New York Rangers are failing as a system, not as a roster
We woke up Sunday morning to find the New York Rangers mired in perhaps the greatest adversity the franchise has faced during John Tortorella’s tenure as Head Coach. A lackluster 3-0 loss to the Montreal Canadiens on Saturday night continued a season where this supposed Stanley Cup contender has not seen the Rangers find their game on a consistent basis.
The power play is non-existent. The loose puck battles, a Tortorella staple, are being lost all too often. The Tortorella grinding forecheck has been there solely on occasion. And, the Rangers best players have been anything but that, with Brad Richards, Marian Gaborik, and Ryan Callahan playing inconsistent at best, Henrik Lundqvist brilliant sometimes but not others, what was supposed to be a deep and rugged defensive corps look lost at times, and the younger Rangers superstars fail to hold their own against more talented and experienced teams.
Is all lost this season? As the Los Angeles Kings proved a year ago, simply getting to the playoffs gives any good team an opportunity to win the Stanley Cup, but for this Rangers team hope is beginning to fade that they can overcome what has plagued them thus far to become a contender when (and more importantly, if) the postseason arrives.
There is a big difference this year for the Rangers compared to a year ago, particularly considering that this team was supposed to be better than the one that made to the Eastern Conference Finals a year ago.
So what is missing? In a word, system. There is no talent deficiency, but instead a system shutdown. What hockey experts failed to explain during preseason analysis that predicted Stanley Cup fortune, was that this Rangers team went on a remarkable run last season not as much because of who played the games, but because of how the games were played. The shot-blocking, hard-hitting, forechecking, grinding group that earned the “Black and Blueshirts” moniker simply wore teams down with their style of play. Combined with arguably the best goaltender in the world between the pipes, and opponents simply could not get enough oxygen to beat the Rangers on a regular basis.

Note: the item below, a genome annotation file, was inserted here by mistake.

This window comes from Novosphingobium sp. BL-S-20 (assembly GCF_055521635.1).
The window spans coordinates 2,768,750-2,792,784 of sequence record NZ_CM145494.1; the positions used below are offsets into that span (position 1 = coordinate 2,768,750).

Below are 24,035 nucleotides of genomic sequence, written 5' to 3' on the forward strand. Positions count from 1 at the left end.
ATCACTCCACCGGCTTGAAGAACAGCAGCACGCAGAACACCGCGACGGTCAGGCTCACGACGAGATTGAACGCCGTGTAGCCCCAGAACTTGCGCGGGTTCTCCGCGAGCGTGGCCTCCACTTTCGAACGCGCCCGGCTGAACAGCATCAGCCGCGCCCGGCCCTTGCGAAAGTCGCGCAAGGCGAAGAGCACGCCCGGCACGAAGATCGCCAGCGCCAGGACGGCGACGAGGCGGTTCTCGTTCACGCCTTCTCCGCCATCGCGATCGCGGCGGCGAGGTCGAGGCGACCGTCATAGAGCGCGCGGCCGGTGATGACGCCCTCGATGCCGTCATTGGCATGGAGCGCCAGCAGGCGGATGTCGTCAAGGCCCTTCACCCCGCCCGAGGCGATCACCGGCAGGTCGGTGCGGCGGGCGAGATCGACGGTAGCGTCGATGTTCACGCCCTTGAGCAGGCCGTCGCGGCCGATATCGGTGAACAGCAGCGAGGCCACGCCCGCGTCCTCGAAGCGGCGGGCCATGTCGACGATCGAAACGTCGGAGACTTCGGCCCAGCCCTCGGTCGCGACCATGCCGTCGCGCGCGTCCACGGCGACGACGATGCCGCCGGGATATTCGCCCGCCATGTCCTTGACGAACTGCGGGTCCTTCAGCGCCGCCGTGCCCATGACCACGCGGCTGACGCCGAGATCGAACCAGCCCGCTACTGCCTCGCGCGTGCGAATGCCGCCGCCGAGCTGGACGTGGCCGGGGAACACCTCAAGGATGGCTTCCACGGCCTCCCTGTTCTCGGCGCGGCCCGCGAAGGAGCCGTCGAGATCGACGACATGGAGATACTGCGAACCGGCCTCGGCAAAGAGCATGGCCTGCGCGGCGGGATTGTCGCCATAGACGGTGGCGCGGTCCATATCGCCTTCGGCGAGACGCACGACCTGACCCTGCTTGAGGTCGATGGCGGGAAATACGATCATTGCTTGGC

The Rangers won two playoff series via sheer will despite their best player, Gaborik, rendered ineffective by a shoulder injury, and then wore down the New Jersey Devils during the Eastern Conference Semifinals to the point where the Devils had little left for the final round. The Rangers’ philosophy was simply to win, or wear out an opponent in the process of losing.
2013 is a different story. Some can blame injuries, a concern becoming more valid by the game. Others can point out that younger Rangers have not quite panned out.
The truth is that this Rangers team is not necessarily built for the system it is expected to employ. It may not have seemed this way at the time, but players such as Brandon Dubinsky, Brandon Prust, Ruslan Fedotenko, and Artem Anisimov brought an element to the ice that secondary players on this current team provided. They did not light up the scoreboard, but they did not need to. A shift with Dubinsky or Prust meant a shift where an opponent would be challenged every inch of the ice, pounded along the boards, and battled for a loose puck. Those Rangers were rarely the fastest or most talented team on the ice, but they were the most rugged and determined, and when their skill players took over, the Rangers won. A lot of that is missing this season.
The 2013 team is missing a certain element, and it started showing during the last week more than any other point this season. It’s not an offensive thing or a defensive thing, it’s a system thing. There is a way Tortorella wants his team to play, and this team has proven thus far to not be capable of doing so consistently.
Simply put: The 2013 Rangers are wearing down nobody, they are getting out-grinded, and the trench warfare they were renowned for has yet to emerge. In other words, with the system breaking down, better teams are simply playing better.
Is all lost? Of course not. Assuming key players return from injury and are effective, when this roster is at 100%, they are capable of beating anybody in a playoff series, assuming a playoff series is coming. However, the reality of a shortened season is that bad habits need a short shelf-life, and this Rangers team is in a bad habit of not executing its own system. Regardless of who is on the ice, that needs to change in a hurry, or the 2013 season is going to end literally as fast as it began.